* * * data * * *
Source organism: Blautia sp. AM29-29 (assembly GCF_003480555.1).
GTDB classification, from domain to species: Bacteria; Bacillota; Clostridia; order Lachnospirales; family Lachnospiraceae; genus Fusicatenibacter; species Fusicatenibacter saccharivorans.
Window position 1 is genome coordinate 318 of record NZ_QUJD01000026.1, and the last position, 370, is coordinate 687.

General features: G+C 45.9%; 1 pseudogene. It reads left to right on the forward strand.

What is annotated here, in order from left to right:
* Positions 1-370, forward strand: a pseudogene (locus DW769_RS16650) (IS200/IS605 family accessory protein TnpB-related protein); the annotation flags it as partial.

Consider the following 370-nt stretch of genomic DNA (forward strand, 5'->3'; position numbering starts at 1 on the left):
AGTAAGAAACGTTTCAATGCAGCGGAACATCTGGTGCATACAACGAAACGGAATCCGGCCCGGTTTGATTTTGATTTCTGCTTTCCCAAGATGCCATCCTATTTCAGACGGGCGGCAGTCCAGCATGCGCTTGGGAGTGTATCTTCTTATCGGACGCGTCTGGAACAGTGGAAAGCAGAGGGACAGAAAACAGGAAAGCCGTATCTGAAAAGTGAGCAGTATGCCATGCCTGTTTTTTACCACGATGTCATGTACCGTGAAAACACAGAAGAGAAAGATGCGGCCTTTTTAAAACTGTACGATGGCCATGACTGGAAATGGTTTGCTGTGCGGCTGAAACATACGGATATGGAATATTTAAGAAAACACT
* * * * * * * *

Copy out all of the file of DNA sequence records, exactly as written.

Source organism: Blautia sp. AM29-29 (assembly GCF_003480555.1).
GTDB classification, from domain to species: Bacteria; Bacillota; Clostridia; order Lachnospirales; family Lachnospiraceae; genus Fusicatenibacter; species Fusicatenibacter saccharivorans.
Window position 1 is genome coordinate 318 of record NZ_QUJD01000026.1, and the last position, 370, is coordinate 687.

General features: G+C 45.9%; 1 pseudogene. It reads left to right on the forward strand.

What is annotated here, in order from left to right:
* Positions 1-370, forward strand: a pseudogene (locus DW769_RS16650) (IS200/IS605 family accessory protein TnpB-related protein); the annotation flags it as partial.

Consider the following 370-nt stretch of genomic DNA (forward strand, 5'->3'; position numbering starts at 1 on the left):
AGTAAGAAACGTTTCAATGCAGCGGAACATCTGGTGCATACAACGAAACGGAATCCGGCCCGGTTTGATTTTGATTTCTGCTTTCCCAAGATGCCATCCTATTTCAGACGGGCGGCAGTCCAGCATGCGCTTGGGAGTGTATCTTCTTATCGGACGCGTCTGGAACAGTGGAAAGCAGAGGGACAGAAAACAGGAAAGCCGTATCTGAAAAGTGAGCAGTATGCCATGCCTGTTTTTTACCACGATGTCATGTACCGTGAAAACACAGAAGAGAAAGATGCGGCCTTTTTAAAACTGTACGATGGCCATGACTGGAAATGGTTTGCTGTGCGGCTGAAACATACGGATATGGAATATTTAAGAAAACACT